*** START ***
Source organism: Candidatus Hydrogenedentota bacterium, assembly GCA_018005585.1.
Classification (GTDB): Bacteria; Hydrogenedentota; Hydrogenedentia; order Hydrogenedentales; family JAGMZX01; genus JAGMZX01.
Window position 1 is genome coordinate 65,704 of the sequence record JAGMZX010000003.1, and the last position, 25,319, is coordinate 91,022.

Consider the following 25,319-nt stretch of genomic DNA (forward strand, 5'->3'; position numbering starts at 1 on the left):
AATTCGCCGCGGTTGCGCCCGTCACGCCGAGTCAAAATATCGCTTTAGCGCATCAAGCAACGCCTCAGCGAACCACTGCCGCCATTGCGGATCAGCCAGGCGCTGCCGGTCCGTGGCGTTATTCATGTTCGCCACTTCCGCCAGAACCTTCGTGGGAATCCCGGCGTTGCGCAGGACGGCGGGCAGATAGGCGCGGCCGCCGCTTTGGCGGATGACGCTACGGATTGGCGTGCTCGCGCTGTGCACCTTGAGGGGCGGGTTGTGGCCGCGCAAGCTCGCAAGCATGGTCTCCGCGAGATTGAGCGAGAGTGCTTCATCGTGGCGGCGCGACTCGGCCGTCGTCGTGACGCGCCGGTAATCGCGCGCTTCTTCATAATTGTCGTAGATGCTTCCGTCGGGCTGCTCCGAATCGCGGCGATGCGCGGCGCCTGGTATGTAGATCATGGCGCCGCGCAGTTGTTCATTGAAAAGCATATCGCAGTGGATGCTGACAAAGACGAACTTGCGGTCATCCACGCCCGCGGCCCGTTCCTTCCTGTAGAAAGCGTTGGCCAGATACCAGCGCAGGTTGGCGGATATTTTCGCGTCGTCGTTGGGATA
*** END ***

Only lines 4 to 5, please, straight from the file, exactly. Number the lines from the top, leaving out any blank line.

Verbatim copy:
Consider the following 25,319-nt stretch of genomic DNA (forward strand, 5'->3'; position numbering starts at 1 on the left):
AATTCGCCGCGGTTGCGCCCGTCACGCCGAGTCAAAATATCGCTTTAGCGCATCAAGCAACGCCTCAGCGAACCACTGCCGCCATTGCGGATCAGCCAGGCGCTGCCGGTCCGTGGCGTTATTCATGTTCGCCACTTCCGCCAGAACCTTCGTGGGAATCCCGGCGTTGCGCAGGACGGCGGGCAGATAGGCGCGGCCGCCGCTTTGGCGGATGACGCTACGGATTGGCGTGCTCGCGCTGTGCACCTTGAGGGGCGGGTTGTGGCCGCGCAAGCTCGCAAGCATGGTCTCCGCGAGATTGAGCGAGAGTGCTTCATCGTGGCGGCGCGACTCGGCCGTCGTCGTGACGCGCCGGTAATCGCGCGCTTCTTCATAATTGTCGTAGATGCTTCCGTCGGGCTGCTCCGAATCGCGGCGATGCGCGGCGCCTGGTATGTAGATCATGGCGCCGCGCAGTTGTTCATTGAAAAGCATATCGCAGTGGATGCTGACAAAGACGAACTTGCGGTCATCCACGCCCGCGGCCCGTTCCTTCCTGTAGAAAGCGTTGGCCAGATACCAGCGCAGGTTGGCGGATATTTTCGCGTCGTCGTTGGGATA